Wine Times Podcast: Episode 6 – Gregory Porter

‘Wine is analogue, not digital. It’s you putting the record on the record player, dropping the needle, sitting back and slowly enjoying the wine.’

We’re at Universal Music Studios in London and the Grammy award-winning jazz singer Gregory Porter is sharing his love of wine with us on Wine Times.

Out of all the guests we’ve enjoyed sharing a glass with, Gregory Porter has the most thoughtful approach.

Perhaps it’s because in Germany his tour manager was for many years a sommelier, or that the presidents of the record companies he is signed to have shared with him some of the world’s greatest wines, toasting his many successes. Or maybe because as a hugely successful artist he has enjoyed meals and wines across Europe in Spain, Portugal, Italy and France.

‘I always want my family to have the experience as well,’ he says and so when he returns from his travels he buys wine and prepares a meal at home. Quite what he serves depends on where he has been and what he has tasted as ‘wine is about exploration,’ he says ‘because you never know what you are going to get.’

More from Wine Times Podcast

We started in Champagne with a glass of Bollinger where we discussed the importance of the social aspect of food and wine. I was reminded of the Scottish writer Alexander McCall Smith who writes that ‘wine is something which involves fellowship, shared interest and conviviality.’

From Champagne we dropped down to the Rhône Valley and perhaps to the most famous of all its wines – Châteauneuf-du-Pape, where we discussed its flavour not in terms of fruit but in reference to the savoury notes you can sometimes pick up on in wine such as vegetal, oaky and ‘farmyardy.’ Like smelly cheese, although to some the aroma can seem unattractive, within the right context it is heavenly. What might be the perfect food pairing with Châteauneuf-du-Pape? Andouillette perhaps?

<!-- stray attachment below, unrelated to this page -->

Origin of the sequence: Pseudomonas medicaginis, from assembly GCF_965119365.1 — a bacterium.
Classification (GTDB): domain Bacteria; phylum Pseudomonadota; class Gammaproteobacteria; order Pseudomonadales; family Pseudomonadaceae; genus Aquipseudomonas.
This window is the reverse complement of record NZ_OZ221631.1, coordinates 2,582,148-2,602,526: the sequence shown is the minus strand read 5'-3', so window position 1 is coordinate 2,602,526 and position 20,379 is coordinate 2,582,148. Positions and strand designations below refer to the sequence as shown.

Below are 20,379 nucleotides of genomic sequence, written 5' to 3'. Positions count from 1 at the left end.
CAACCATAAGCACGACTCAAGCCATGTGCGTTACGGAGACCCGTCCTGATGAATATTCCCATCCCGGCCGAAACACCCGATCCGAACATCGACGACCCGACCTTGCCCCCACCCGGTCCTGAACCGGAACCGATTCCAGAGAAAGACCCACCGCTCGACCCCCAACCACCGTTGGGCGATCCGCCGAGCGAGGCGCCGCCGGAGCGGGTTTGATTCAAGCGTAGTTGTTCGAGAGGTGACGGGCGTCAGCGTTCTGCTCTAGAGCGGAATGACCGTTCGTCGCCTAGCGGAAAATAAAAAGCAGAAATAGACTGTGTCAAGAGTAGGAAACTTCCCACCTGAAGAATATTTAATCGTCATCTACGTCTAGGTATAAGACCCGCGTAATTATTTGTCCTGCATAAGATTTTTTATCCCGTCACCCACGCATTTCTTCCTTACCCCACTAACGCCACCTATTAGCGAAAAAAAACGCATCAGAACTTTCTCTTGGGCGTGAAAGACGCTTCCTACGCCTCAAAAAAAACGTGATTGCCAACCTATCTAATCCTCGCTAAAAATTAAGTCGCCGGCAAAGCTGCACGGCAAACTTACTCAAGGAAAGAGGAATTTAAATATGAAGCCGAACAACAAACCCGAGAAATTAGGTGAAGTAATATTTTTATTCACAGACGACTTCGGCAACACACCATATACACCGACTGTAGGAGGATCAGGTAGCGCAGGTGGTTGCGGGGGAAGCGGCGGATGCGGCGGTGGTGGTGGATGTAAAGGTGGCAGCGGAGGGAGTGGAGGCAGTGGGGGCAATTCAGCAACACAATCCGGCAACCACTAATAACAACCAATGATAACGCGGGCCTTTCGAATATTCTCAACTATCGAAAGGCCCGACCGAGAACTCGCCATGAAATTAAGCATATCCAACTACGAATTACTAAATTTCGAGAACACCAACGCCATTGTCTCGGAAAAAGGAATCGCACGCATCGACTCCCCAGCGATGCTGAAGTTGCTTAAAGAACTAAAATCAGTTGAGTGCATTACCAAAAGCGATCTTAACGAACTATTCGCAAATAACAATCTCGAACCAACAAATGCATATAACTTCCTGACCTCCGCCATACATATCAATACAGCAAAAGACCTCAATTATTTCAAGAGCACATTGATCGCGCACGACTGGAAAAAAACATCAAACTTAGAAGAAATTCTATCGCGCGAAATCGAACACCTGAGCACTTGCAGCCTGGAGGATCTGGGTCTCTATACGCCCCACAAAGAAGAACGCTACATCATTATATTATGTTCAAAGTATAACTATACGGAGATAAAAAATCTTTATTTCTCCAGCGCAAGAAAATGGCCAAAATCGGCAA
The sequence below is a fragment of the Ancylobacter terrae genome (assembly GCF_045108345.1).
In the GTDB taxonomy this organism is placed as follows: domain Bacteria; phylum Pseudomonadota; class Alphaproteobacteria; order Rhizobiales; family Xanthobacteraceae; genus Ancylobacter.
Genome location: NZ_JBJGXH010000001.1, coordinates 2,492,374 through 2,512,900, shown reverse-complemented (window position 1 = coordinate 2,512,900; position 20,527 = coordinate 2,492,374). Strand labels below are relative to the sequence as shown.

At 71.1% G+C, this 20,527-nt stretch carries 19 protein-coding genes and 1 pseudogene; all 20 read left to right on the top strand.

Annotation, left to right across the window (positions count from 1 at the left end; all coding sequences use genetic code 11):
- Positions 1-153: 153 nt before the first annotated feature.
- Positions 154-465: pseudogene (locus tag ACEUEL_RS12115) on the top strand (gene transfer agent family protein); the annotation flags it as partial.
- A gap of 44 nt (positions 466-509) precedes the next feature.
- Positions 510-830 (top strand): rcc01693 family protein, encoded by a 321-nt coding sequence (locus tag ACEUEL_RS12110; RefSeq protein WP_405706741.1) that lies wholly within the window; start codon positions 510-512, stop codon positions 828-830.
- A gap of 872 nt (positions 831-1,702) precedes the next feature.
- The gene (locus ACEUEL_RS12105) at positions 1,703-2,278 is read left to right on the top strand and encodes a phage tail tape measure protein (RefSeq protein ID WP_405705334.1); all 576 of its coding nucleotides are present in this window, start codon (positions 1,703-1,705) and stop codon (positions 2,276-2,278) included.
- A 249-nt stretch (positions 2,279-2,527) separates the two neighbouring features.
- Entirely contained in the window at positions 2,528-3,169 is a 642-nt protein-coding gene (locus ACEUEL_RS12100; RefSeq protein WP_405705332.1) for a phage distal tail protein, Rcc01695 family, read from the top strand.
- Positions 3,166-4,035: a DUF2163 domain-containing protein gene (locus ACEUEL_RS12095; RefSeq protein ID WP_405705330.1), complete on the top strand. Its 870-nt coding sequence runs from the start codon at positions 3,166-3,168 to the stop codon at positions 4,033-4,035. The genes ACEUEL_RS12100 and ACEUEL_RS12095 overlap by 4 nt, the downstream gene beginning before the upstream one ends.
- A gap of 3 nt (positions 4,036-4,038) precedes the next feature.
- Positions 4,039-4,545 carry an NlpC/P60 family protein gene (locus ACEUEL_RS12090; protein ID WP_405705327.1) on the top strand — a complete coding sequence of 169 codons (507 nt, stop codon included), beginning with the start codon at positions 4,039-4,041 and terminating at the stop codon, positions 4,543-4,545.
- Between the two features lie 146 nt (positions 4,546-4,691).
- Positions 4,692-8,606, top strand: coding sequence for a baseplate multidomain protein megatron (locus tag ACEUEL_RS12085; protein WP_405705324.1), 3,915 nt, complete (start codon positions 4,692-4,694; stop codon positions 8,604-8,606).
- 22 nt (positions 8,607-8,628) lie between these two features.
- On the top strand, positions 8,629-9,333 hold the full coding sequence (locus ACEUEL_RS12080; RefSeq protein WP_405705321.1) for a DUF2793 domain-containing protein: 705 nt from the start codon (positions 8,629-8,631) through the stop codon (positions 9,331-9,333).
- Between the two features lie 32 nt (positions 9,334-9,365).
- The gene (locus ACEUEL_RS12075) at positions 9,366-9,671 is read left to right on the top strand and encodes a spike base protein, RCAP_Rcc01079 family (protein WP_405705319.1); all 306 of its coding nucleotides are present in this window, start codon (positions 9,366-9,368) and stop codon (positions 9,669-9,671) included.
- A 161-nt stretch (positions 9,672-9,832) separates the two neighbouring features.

And with that thought we emptied our glass with a brief discussion on whether listening to great music can make the wine taste better. In the case of Gregory Porter – certainly.

Will Lyons

Club Vice-President

Listen to Wine Times Podcast with Will Lyons and Miquita Oliver here.

The Wine List

Bollinger Special Cuvée, Aÿ, Champagne, France

2019 Le Prince de Courthézon Châteauneuf-du-Pape, Rhône Valley, France

Tony Laithwaite checks in at Windsor Great Park vineyard

Did you know, that in 2011 we gained permission from the Ranger of Windsor Great Park, the late Duke of Edinburgh, to plant a three-hectare vineyard within this Royal Park. Our inaugural vintage was 2013, launched to great global acclaim. Since then, this award-winning fizz has been served to Heads of State at Buckingham Palace, Windsor Castle and around the world. It even features in a new documentary about the origins of sparkling wine. The latest release, 2016, has just been awarded 94 Points by Decanter too.

Read more: Tony Laithwaite checks in with Jean-Marc Sauboua at Château La Clarière

Have an inside look at Windsor Great Park Vineyard with this video update from Tony Laithwaite. He talks you through the different tasks of June and the sustainable methods the team employs to keep the vines strong and healthy. 

Enough to inspire you to chill down a bottle of great English fizz!

Behind the Bubbles: Champagne Charles Heidsieck Blanc de Blanc

Champagne is the iconic sparkling wine adored by many across the globe. If you’re anything like us, you’ll always be on the lookout for a new bottle of bubbles to try. There’s an array of choice when it comes to choosing the perfect bottle for the perfect moment. Whether that be for a special occasion, simply enjoying a glass alongside a delicious meal during the week or gifting a bottle to a loved one. But with several types of Champagne available, there can often be confusion between the different styles. The good news is you’re in great hands. We know a thing or two when it comes to wine, especially Champagne. Join us as we take you behind the bubbles of a Blanc de Blancs Champagne and we’ll tell you all about the dazzling delight from the Champagne House, Charles Heidsieck, which we can’t get enough of.